Epidermolysis Bullosa (EB) is a group of genetic skin conditions that cause the skin to blister and tear at the slightest touch. Those born with EB have skin so fragile that they are often called ‘butterfly children’ – as their skin is quite simply as fragile as the wing of a butterfly. Painful open wounds and sores form where the skin is damaged, and in some cases, internal linings and organs are also affected. Complications as a result of secondary infection and extensive scarring are factors that people living with EB often have to face. Tragically, certain types of EB can be fatal in infancy and others are severely life-limiting. EB may be inherited in either a dominant or recessive form. In dominant EB, one parent usually carries the gene and is affected by the condition themselves, while the birth of a child suffering from the recessive form is usually completely unexpected since both parents can carry the EB gene without displaying the condition themselves. In dominant EB, there is a 50% chance of passing the disorder to children, whilst in recessive EB the chance is 25%. EB can also arise through a new spontaneous mutation, where neither parent carries EB but the gene mutates spontaneously in either the sperm or the egg before conception. Rarely, a severe form of EB can be “acquired” as the result of autoimmune disease, where the body develops antibodies to attack its own tissue proteins.
There are three main types of EB:
1- EB Simplex
The most common form of Epidermolysis Bullosa, EB Simplex (EBS) is characterized by a lack of adhesion of the skin directly above the basement membrane (the basal layer).
Most forms of EBS are inherited as dominant traits meaning the parents also demonstrate visible clinical signs of the condition. EBS typically manifests itself as blistering confined to the hands and feet. In another form of EBS, skin blisters can occur all over the body.
Blistering generally appears during the neonatal period but it can also manifest itself in later childhood (or even in adult life). Painful skin blisters can occur by rubbing, especially on the feet where footwear causes increased irritation. People living with EBS have to cope with a range of complications, rubbing is worse in warm weather and infections are common.
2- Dystrophic EB
Dystrophic EB (DEB) is a genetic skin condition characterized by a lack of adhesion of the skin under the basement membrane. DEB may be inherited as a dominant or recessive trait. DEB derives its name from the tendency of the blisters to heal with scarring, leading to contraction of the joints, fusion of the fingers and toes, contraction of the mouth membranes and narrowing of the oesophagus.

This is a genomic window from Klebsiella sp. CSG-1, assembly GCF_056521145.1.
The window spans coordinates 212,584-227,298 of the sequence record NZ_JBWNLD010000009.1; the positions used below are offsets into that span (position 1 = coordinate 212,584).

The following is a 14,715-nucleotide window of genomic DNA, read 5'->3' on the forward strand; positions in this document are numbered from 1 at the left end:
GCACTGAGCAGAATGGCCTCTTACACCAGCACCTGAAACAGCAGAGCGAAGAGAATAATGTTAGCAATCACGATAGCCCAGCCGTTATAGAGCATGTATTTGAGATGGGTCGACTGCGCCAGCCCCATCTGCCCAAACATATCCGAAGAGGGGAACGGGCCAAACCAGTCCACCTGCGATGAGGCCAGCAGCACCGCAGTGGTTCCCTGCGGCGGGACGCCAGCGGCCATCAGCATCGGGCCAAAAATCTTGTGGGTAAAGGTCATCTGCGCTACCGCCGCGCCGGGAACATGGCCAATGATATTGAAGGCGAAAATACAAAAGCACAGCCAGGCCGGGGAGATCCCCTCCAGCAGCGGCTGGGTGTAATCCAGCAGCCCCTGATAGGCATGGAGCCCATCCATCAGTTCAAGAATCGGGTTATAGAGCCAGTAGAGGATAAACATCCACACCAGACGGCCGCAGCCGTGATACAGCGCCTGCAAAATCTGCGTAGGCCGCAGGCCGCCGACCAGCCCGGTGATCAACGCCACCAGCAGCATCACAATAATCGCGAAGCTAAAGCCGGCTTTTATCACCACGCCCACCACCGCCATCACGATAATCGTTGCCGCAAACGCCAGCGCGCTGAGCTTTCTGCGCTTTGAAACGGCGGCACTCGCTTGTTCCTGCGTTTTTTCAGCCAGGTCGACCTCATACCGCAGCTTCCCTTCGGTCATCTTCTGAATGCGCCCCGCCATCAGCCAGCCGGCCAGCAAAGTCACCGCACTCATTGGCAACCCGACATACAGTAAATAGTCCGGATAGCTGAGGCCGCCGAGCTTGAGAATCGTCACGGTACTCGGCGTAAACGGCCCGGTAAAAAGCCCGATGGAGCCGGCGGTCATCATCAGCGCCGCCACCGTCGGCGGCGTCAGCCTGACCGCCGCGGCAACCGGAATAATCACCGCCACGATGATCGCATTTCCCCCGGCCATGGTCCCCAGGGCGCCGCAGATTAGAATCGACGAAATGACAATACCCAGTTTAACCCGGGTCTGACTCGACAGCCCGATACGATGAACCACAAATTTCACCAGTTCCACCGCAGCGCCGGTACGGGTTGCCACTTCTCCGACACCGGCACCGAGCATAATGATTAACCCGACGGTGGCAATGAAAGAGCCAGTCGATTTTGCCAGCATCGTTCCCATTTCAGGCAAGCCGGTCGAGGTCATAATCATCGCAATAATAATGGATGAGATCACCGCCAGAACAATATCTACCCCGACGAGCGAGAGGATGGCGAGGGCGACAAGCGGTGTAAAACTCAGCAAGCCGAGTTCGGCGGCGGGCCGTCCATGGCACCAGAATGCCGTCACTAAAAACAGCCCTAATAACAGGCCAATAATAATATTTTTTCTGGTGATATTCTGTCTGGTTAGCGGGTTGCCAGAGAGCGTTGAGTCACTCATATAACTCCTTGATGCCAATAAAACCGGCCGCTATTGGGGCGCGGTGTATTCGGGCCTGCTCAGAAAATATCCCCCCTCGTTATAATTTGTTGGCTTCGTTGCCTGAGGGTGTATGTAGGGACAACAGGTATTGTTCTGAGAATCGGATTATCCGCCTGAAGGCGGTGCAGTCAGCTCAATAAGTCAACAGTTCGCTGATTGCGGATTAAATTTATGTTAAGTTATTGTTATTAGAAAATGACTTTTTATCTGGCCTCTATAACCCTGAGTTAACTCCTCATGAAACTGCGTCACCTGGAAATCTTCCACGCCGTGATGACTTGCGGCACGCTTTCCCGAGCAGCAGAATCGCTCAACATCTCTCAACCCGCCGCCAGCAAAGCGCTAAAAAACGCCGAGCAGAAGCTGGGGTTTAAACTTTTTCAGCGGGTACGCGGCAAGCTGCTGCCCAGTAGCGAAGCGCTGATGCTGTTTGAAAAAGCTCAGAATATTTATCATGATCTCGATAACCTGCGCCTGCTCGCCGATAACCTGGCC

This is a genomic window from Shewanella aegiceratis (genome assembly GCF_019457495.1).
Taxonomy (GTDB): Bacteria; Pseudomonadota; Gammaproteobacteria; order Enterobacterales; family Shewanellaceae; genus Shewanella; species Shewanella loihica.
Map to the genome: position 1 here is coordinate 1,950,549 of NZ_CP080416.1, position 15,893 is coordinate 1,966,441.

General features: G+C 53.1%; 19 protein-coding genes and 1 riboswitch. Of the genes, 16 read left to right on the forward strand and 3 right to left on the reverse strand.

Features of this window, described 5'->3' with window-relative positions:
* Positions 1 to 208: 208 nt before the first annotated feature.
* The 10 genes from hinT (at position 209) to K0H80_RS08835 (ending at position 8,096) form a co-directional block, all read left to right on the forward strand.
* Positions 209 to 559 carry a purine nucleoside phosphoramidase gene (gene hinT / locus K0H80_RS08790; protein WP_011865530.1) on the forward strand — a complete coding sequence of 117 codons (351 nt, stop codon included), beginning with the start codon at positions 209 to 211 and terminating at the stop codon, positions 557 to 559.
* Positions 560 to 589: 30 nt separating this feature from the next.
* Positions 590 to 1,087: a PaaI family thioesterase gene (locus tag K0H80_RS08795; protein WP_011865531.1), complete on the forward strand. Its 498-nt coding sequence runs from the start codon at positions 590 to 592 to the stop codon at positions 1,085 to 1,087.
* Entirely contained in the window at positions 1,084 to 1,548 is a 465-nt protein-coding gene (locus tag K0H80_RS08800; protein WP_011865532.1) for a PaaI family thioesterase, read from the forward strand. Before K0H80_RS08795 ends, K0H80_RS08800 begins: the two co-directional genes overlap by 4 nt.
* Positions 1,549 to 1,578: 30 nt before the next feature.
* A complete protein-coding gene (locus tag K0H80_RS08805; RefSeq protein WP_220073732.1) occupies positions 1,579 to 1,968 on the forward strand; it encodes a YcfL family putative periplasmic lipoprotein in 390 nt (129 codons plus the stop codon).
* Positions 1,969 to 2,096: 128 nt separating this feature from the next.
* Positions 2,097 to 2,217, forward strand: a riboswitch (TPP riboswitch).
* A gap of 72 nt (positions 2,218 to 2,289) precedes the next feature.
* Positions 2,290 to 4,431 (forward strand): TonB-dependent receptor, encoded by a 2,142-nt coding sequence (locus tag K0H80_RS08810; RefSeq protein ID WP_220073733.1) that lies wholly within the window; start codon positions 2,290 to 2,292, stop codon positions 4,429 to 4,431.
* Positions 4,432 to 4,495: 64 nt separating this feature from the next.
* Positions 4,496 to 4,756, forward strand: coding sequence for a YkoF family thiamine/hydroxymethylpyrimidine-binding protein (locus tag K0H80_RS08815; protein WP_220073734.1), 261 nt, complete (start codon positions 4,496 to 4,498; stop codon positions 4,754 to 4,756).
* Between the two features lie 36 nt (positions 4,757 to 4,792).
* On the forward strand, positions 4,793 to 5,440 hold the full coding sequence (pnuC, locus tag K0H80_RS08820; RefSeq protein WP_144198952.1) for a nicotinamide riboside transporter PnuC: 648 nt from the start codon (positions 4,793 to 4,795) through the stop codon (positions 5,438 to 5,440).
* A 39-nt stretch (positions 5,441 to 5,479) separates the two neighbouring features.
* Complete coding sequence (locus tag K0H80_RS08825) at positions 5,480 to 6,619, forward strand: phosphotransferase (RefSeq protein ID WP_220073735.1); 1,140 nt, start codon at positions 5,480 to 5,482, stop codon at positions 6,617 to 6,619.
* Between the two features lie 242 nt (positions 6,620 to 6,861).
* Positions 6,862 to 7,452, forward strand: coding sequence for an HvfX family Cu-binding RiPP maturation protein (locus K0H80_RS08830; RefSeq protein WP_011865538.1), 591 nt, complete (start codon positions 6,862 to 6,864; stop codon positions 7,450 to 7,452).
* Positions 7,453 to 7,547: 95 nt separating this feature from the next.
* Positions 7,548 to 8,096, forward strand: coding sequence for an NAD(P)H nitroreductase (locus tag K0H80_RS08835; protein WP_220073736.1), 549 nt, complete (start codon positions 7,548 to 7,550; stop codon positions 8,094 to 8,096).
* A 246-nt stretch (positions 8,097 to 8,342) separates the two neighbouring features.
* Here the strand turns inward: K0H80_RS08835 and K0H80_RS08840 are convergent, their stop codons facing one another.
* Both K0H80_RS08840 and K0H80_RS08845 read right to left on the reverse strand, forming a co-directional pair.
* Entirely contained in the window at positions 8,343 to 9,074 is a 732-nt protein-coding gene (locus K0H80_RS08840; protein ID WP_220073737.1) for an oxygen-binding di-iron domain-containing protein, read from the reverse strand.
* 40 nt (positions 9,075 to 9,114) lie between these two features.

The severity of DEB varies widely. Often the dominant inherited type of DEB is the least severe type and the patient can lead an almost normal life. However, the severity of the condition can increase with age due to scarring, the fusion of the fingers and wastage of skin tissue.
People living with Recessive DEB (RDEB) have a high chance of developing a squamous cell carcinoma (a form of aggressive skin cancer) before the age of 35.
3- Junctional EB
Junctional EB (JEB) is characterized by a lack of adhesion of the skin through the basement membrane. JEB is inherited recessively which means that the parents are both carriers, often unknowingly, and do not show physical signs of the skin condition. The birth of a child with JEB is therefore totally unexpected.
JEB generalized severe (previously Herlitz JEB), which affects around half of those diagnosed with JEB, is usually fatal in infancy with only a few babies surviving to the second or third year of life. These infants usually die from malnutrition and anemia due to serious blistering in the pharynx and the oesophagus.
The milder form of JEB, JEB generalized intermediate (previously Non-Herlitz JEB), does not impose life restrictions but can cause life-long pain and disability.
The confirmation and diagnosis of EB (sub) types depends on laboratory diagnosis in newborn infant or people with mild to severe symptoms. The inheritance pattern (a parent passing a gene on to their child) is only possible with genetic testing in the families. EB is generally classified in to four main types depending upon the foci of splitting the skin layers.
In Epidermolysis Bullosa simplex (EBS), Splitting occurs in the most superficial layer of the skin (upper layer) Junctional Epidermolysis Bullosa- Splitting occurs between the structures that keep the most superficial layer (epidermis) and the deep layer (dermis) together, known as basement membrane. Dystrophic Epidermolysis bullosa – splitting occurs below the membrane within the superficial dermis and in KS, blistering can occur at multiple and different levels within the skin.
They are more than 20 Disease causing (pathogenic) variants associated with Epidermolysis Bullosa (EB). These genes encode structural and functional proteins laminins and integrins, after translation that provide skin integrity and resistance.